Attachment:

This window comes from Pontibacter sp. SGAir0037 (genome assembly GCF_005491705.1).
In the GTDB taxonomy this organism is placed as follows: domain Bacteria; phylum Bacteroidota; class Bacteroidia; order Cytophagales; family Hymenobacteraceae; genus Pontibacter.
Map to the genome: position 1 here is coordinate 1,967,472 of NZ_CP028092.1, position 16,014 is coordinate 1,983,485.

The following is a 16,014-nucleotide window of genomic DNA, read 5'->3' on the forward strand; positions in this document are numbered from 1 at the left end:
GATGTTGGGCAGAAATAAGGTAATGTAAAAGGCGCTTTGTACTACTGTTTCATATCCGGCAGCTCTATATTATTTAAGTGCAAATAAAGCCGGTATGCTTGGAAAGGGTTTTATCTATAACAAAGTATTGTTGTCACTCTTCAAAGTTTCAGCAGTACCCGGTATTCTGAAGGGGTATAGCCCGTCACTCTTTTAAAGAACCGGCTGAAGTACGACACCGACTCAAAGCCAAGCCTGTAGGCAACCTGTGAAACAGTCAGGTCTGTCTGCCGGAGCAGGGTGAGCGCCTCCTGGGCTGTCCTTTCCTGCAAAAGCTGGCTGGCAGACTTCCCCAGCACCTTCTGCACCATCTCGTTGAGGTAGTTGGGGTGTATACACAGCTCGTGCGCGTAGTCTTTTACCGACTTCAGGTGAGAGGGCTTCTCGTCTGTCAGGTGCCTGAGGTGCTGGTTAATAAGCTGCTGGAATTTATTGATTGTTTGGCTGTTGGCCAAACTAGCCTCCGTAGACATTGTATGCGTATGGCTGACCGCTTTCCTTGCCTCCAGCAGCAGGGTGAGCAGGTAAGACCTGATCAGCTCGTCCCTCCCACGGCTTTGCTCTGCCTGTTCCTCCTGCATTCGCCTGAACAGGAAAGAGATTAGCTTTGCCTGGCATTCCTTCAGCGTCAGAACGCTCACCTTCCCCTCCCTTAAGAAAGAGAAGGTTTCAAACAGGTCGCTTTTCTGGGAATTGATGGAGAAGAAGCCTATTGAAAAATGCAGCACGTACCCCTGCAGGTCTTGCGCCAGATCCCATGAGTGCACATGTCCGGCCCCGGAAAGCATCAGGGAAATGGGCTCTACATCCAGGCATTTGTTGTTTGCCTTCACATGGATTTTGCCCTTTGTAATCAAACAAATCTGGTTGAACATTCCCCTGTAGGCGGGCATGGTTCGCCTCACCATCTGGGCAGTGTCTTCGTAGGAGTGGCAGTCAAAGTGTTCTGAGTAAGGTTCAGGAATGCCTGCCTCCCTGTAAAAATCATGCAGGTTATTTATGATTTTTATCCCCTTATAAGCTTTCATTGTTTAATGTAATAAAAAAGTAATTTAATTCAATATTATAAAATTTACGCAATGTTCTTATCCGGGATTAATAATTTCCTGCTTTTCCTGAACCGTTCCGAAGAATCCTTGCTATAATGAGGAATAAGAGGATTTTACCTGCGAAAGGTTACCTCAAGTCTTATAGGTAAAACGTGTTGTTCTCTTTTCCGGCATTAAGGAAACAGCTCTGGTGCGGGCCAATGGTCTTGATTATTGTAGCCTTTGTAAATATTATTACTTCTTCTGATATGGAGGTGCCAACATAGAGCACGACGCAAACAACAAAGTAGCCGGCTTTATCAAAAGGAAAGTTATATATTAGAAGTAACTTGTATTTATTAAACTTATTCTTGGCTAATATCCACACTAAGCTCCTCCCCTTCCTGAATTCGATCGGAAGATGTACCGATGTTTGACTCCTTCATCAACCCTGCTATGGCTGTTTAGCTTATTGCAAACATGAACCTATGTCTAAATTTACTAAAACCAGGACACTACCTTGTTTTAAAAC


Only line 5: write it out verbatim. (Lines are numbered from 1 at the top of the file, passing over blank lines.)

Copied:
GATGTTGGGCAGAAATAAGGTAATGTAAAAGGCGCTTTGTACTACTGTTTCATATCCGGCAGCTCTATATTATTTAAGTGCAAATAAAGCCGGTATGCTTGGAAAGGGTTTTATCTATAACAAAGTATTGTTGTCACTCTTCAAAGTTTCAGCAGTACCCGGTATTCTGAAGGGGTATAGCCCGTCACTCTTTTAAAGAACCGGCTGAAGTACGACACCGACTCAAAGCCAAGCCTGTAGGCAACCTGTGAAACAGTCAGGTCTGTCTGCCGGAGCAGGGTGAGCGCCTCCTGGGCTGTCCTTTCCTGCAAAAGCTGGCTGGCAGACTTCCCCAGCACCTTCTGCACCATCTCGTTGAGGTAGTTGGGGTGTATACACAGCTCGTGCGCGTAGTCTTTTACCGACTTCAGGTGAGAGGGCTTCTCGTCTGTCAGGTGCCTGAGGTGCTGGTTAATAAGCTGCTGGAATTTATTGATTGTTTGGCTGTTGGCCAAACTAGCCTCCGTAGACATTGTATGCGTATGGCTGACCGCTTTCCTTGCCTCCAGCAGCAGGGTGAGCAGGTAAGACCTGATCAGCTCGTCCCTCCCACGGCTTTGCTCTGCCTGTTCCTCCTGCATTCGCCTGAACAGGAAAGAGATTAGCTTTGCCTGGCATTCCTTCAGCGTCAGAACGCTCACCTTCCCCTCCCTTAAGAAAGAGAAGGTTTCAAACAGGTCGCTTTTCTGGGAATTGATGGAGAAGAAGCCTATTGAAAAATGCAGCACGTACCCCTGCAGGTCTTGCGCCAGATCCCATGAGTGCACATGTCCGGCCCCGGAAAGCATCAGGGAAATGGGCTCTACATCCAGGCATTTGTTGTTTGCCTTCACATGGATTTTGCCCTTTGTAATCAAACAAATCTGGTTGAACATTCCCCTGTAGGCGGGCATGGTTCGCCTCACCATCTGGGCAGTGTCTTCGTAGGAGTGGCAGTCAAAGTGTTCTGAGTAAGGTTCAGGAATGCCTGCCTCCCTGTAAAAATCATGCAGGTTATTTATGATTTTTATCCCCTTATAAGCTTTCATTGTTTAATGTAATAAAAAAGTAATTTAATTCAATATTATAAAATTTACGCAATGTTCTTATCCGGGATTAATAATTTCCTGCTTTTCCTGAACCGTTCCGAAGAATCCTTGCTATAATGAGGAATAAGAGGATTTTACCTGCGAAAGGTTACCTCAAGTCTTATAGGTAAAACGTGTTGTTCTCTTTTCCGGCATTAAGGAAACAGCTCTGGTGCGGGCCAATGGTCTTGATTATTGTAGCCTTTGTAAATATTATTACTTCTTCTGATATGGAGGTGCCAACATAGAGCACGACGCAAACAACAAAGTAGCCGGCTTTATCAAAAGGAAAGTTATATATTAGAAGTAACTTGTATTTATTAAACTTATTCTTGGCTAATATCCACACTAAGCTCCTCCCCTTCCTGAATTCGATCGGAAGATGTACCGATGTTTGACTCCTTCATCAACCCTGCTATGGCTGTTTAGCTTATTGCAAACATGAACCTATGTCTAAATTTACTAAAACCAGGACACTACCTTGTTTTAAAAC